22 April 2011

2010: Isobel Campbell/Mark Lanegan, Jamie Lidell

Isobel Campbell & Mark Lanegan:

Released August 24, 2010 (Vanguard)

Short Notes: Dusty, Druggy Americana from former Belle & Sebastian and Screaming Trees members.

Lin: A-

In many ways, it's harder to write a review of a good album than a bad one. Part of it may just be my own negativity, but I find it's often easier to see what a song is lacking than what it does well. I've listened to Hawk a dozen times for this review. I love most of these songs, but I keep coming back to a minor but annoying problem. Although sonically distinct, it reminds me of The Waterboys' Fisherman's Blues -- a collection of excellent songs poorly sequenced, precluding an emotional arc and leaving us with nothing but schizophrenia. Maybe it's foolish to want an 'album' in these days of mp3s and isolated track, but the regretable thing is that, listening front to back, Hawk is less than the sum of it's parts.

I'm still highly recommending it, though. My favorite track, "Come Undone," is a maddingly familiar slice of 60's soul pop. (My roommate says it sounds like a Bond theme song. He's not wrong.) There's a pair of Townes Van Zandt covers -- which will always score you some points -- and Lanegan pulls off the tricky part of sounding like Van Zandt while also making it his own. (This is true even on the non-covers, like "Cool Water.") The latter part of the album, particularly "Sunrise" and "To Hell & Back Again," gets by with a Lee Hazlewood & Nancy Sinatra vibe -- probably the best comparison I can make for the overall sound and adventurousness.

Brandon: A

This is just about the strangest duo in pop music. Campbell is the Scottish magical pixie girl who used to sing about tigermilk and boys with arab straps, and Lanegan, well, he used to be in this band:

But it works, and on this album, they’ve made a worthy successor to the hazy, wobbly Americana of their first two records. While nothing has the menace of my favorite track from their first record (a deadly cover of the Hank Williams classic “Rambling Man”), this is a top-notch slice of pop that skirts classic Northern soul, straight country, and the druggy Americana of Giant Sand and Stan Ridgeway. The vocal magic of pairing Campbell’s delicate, almost kittenish purr with Lanegan’s stereotypical (and Waits-ian) rasp is in full effect here--nowhere better than on the Townes Van Zandt tearjerker “No Place To Fall”--but the best songs are the sleazy, muscular numbers like the title track and the magisterial soul-gospel of the closer, “Lately.” Remarkably (given that Lanegan’s voice is what sticks with me), Campbell is the brains behind the operation, writing almost all the songs. One of the better albums so far, and well worth your time.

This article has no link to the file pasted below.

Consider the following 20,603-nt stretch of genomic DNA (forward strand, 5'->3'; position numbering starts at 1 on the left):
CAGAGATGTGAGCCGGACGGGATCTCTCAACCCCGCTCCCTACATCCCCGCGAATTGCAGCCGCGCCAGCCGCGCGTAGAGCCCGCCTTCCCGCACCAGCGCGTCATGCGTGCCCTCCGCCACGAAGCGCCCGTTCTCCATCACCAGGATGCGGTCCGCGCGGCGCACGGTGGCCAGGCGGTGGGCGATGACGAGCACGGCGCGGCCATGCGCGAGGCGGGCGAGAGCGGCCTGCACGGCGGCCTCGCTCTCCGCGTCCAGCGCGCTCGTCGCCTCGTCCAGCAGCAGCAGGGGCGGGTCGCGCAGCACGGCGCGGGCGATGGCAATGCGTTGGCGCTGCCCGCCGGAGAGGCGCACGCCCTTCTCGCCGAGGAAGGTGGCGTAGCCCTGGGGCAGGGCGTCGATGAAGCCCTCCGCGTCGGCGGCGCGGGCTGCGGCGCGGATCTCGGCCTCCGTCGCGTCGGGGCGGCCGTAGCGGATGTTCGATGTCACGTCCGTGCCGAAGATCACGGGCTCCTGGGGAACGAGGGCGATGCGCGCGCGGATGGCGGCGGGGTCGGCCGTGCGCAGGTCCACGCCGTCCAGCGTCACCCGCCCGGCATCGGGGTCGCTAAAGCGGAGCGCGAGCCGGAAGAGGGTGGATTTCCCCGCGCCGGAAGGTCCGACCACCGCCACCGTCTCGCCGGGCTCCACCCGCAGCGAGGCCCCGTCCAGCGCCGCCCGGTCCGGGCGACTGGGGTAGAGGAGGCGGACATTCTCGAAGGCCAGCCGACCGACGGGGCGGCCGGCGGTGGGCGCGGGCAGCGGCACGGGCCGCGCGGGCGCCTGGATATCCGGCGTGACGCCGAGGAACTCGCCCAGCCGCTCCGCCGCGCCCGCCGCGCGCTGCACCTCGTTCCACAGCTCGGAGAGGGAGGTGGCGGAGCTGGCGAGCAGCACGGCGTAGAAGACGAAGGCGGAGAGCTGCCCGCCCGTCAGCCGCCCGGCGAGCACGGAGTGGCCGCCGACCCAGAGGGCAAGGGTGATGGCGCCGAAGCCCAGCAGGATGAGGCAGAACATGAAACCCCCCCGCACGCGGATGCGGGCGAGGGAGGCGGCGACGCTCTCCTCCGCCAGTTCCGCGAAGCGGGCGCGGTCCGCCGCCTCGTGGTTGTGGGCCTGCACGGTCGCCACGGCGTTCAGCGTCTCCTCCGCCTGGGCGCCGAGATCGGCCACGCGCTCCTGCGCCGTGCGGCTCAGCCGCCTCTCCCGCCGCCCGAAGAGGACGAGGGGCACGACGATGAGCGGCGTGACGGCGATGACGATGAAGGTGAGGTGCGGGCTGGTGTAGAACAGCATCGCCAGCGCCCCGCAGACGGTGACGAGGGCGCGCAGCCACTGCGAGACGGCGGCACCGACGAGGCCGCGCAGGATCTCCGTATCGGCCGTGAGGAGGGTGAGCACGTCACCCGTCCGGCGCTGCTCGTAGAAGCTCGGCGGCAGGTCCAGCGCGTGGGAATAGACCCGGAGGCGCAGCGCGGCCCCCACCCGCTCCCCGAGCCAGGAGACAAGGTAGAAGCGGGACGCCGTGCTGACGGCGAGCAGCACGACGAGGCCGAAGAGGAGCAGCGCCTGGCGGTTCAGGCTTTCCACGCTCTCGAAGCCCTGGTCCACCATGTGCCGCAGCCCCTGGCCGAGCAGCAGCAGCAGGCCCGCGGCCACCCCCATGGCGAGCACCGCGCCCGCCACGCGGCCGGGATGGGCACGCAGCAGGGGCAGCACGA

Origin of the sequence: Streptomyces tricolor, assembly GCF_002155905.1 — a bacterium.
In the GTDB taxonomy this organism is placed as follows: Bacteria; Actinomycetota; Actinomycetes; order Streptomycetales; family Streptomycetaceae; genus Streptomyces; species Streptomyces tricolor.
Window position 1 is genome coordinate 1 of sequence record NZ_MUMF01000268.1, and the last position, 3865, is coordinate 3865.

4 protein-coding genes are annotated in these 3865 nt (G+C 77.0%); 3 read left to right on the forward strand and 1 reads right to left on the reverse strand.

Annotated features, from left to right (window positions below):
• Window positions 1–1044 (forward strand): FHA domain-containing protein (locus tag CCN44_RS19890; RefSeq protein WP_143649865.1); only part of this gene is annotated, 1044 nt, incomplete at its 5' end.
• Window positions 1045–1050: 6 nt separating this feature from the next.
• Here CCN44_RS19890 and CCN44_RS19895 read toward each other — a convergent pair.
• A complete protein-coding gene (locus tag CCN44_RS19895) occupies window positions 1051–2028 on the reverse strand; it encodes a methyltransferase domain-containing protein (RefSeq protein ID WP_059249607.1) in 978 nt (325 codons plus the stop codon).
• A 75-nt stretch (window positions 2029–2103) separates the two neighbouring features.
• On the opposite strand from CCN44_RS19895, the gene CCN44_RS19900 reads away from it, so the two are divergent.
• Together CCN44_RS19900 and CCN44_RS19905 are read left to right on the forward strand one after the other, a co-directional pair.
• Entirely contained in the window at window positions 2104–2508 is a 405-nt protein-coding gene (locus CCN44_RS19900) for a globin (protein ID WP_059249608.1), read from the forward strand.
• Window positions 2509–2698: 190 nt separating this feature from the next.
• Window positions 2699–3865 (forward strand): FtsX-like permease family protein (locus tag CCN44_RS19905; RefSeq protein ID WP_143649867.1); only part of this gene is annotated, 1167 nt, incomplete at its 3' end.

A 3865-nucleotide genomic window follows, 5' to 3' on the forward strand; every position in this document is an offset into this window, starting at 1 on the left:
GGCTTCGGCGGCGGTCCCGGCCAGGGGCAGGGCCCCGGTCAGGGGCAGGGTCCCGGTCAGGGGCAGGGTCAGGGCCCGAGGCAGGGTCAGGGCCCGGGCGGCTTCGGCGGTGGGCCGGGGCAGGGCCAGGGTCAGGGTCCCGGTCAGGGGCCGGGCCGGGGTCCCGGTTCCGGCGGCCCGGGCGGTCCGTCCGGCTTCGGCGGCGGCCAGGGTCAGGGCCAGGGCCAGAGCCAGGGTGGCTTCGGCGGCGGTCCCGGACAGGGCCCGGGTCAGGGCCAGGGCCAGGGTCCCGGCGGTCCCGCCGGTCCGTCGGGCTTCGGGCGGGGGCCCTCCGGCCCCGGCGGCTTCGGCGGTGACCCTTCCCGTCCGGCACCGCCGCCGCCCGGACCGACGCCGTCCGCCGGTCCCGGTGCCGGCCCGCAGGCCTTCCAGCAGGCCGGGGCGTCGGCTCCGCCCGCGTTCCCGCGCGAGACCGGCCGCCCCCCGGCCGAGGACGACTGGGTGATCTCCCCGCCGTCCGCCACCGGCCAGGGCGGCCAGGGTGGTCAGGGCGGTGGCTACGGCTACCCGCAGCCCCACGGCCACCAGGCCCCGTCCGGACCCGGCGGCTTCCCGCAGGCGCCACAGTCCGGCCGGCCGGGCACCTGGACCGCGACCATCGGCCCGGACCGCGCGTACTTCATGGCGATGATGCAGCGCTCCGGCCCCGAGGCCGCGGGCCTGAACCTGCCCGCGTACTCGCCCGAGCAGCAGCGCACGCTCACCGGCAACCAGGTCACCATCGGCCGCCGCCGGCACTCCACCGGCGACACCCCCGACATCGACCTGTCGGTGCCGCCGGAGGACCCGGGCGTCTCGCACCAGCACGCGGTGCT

Jamie Lidell:

Released May 18, 2010 (Warp)

Short Notes: His trademark soul gets an update, with mixed (if mostly successful) results.

Brandon: B

Lidell’s first “proper” pop record, the amazing 2005 record Multiply would surely appear on my top 20 albums of the decade list. Almost like Berlin-era Bowie singing a perfect facsimile of Stax/Volt soul, the album is an unexpected masterpiece. But three records into his career as a indie pop star (he got his start making Aphex Twin-lite electronica), the formula is both wearing thin and getting consciously pushed in new directions (and not always successfully). While there’s still a lot of the trademark soul here, I also hear a lot more almost-disco, and an almost 80s vibe (“Enough’s Enough,” “It’s a Kiss”). There’s also a much heavier sound on this record than on his previous albums--with the fuzzy stomper “The Ring” and ”Gypsy Blood” (my favorite) verging on “banger” territory. I’m intrigued with the evolving sound, although Compass lacks the poise and polish of Multiply

Lin: B+

I liked Lidell's 2005 Multiply, though it skirted the line between the Soul I love and the Soul I don't so closely that I don't listen to it very often (outside the superb title track). It's a completely artificial line of personal preference cleaving (broadly) Motown/R&B-based soul from the funkier Muscle Shoals-style. Compass is a lot like his last couple of albums but stays, for the most part, on the funkier, rockier end, belying his origins as an electronic producer. It's not that straightforward as there is a fair amount of differentiation between the tracks even if they are all based in the same setting. The more experimental, almost dream-poppy at times and full of junkyard percussion, title track being one of the highlights. The comparatively normalcy of the next track is almost disappointing, though it's a fine song in its own right. For the most part, Compass is an interesting and good album, but I'm not sure when I'd put it on: it's not really a part album, or a "headphone" album, or a working album. Maybe something in-between all those.


man with no name said...

You guys will no doubt be pleased to learn that this post was, indirectly, the last push convincing me to rejoin Netflix so that I could obtain the grunge-era romantic comedy 'Singles.'

man with no name said...

Well, surprise! That was a bad movie.